Cuisine in Russia in the XIX century was largely classed, like other aspects of the way of life. Good food was expensive, which in many ways limited the spread of gastronomic delights.
The nobility and the adjacent strata in the 19th century largely adopted the elements of French culture. The cuisine of this country became very fashionable, and French chefs were considered to be unquestioned authorities. It was from France to Russia that the concept of haute cuisine came – a haute cuisine, equating cooking with art. Distribution was given to such French dishes as salads, pâtés, various types of sauces, which were not widely distributed in the Russian culinary tradition. A typical dinner in a noble family consisted of at least five or six courses. At the same time, typical French dishes, such as fresh oysters, could easily co-exist with traditionally Russian soups like soup, as well as pies with fillings. The meal was usually accompanied by wines, mostly French. The most popular in Russia of that time enjoyed their sweet varieties – sotern or semisweet champagne. Wines were also used in the Russian Empire, for example, in Georgia.
The merchant`s table was fundamentally different from the noble family. It was abundant, and in the merchant community they gave preference to traditional Russian dishes. Of soups, special love was enjoyed by the cabbage soup. Also on the everyday, and on the festive table often appeared various pies, and with fillings, which are used in modern kitchens rarely – with porridge, with vyazigoy and so on. Often pies were baked not from wheat, but from buckwheat or rye flour. Dairy products were widely used sour cream, cream, yogurt – now popular yogurt and kefir were almost unknown. Element of the festive table was a fish of expensive varieties, for example, sterlet, as well as beluga, sterlet or sturgeon caviar.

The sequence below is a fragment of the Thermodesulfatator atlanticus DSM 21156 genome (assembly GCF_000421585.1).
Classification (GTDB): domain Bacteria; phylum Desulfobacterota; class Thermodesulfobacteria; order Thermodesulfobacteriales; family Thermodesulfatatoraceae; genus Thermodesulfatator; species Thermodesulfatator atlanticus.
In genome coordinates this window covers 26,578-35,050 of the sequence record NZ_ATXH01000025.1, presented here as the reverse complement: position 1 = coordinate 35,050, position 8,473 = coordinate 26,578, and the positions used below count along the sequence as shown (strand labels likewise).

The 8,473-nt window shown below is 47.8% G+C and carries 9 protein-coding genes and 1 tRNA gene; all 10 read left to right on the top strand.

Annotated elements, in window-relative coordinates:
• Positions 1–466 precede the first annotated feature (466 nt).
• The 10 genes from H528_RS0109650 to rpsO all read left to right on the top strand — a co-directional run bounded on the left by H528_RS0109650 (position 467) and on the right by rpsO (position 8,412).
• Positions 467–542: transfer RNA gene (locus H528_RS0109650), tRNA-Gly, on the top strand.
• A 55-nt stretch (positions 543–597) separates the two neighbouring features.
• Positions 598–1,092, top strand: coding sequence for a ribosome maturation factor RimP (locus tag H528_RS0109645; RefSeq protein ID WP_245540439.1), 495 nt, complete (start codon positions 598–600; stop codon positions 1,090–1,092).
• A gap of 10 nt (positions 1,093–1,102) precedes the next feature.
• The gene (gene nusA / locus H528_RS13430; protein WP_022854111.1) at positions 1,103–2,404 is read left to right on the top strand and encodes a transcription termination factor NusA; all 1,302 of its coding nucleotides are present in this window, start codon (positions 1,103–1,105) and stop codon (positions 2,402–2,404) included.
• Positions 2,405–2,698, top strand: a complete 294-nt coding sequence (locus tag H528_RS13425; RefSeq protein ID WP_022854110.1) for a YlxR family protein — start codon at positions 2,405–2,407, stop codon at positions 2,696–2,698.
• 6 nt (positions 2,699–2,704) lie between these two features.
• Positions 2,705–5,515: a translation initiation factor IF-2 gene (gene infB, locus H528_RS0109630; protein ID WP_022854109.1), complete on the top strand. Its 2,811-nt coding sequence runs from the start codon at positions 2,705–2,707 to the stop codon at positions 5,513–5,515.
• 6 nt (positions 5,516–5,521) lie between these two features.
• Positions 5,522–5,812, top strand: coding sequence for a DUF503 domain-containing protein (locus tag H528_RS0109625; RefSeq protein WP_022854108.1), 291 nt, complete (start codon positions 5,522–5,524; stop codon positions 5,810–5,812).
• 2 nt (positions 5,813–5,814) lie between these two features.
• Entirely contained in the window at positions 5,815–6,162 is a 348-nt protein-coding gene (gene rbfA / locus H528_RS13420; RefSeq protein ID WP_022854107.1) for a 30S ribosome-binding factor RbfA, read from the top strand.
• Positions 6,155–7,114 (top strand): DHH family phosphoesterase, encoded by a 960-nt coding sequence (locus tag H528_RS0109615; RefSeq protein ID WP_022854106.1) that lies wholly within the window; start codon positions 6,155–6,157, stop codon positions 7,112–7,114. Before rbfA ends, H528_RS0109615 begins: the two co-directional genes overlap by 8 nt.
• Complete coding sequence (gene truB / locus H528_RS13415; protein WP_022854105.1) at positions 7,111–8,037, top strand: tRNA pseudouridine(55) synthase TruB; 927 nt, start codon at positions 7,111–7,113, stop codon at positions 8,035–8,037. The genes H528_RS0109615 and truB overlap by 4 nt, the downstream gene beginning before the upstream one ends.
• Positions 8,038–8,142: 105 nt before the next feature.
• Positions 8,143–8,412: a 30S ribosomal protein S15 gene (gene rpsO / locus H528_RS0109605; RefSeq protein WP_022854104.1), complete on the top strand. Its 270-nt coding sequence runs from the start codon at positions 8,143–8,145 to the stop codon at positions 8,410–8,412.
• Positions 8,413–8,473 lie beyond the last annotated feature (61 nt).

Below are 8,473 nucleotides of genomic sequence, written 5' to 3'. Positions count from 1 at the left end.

Peasant cuisine was simple. The main dishes were all kinds of soup, soup, and porridge. The kitchen was based on subsistence farming and gathering – the daily table was well complemented by forest mushrooms and berries. In the second half of the 19th century, potatoes began to grow in popularity. It began to be cultivated even under Peter the Great, but until the 1860s, it was difficult to take root. Thanks to the wide distribution of potatoes, yielding and simple in cultivation, many peasants were saved from hunger.
It is necessary to note one more important aspect in the nineteenth century nutrition – religious. Most of the population belonged to the Orthodox faith and observed fasts, which limited the use of animal products. Against this background, developed a special kitchen, which was based on mushroom dishes, lean soup and porridge.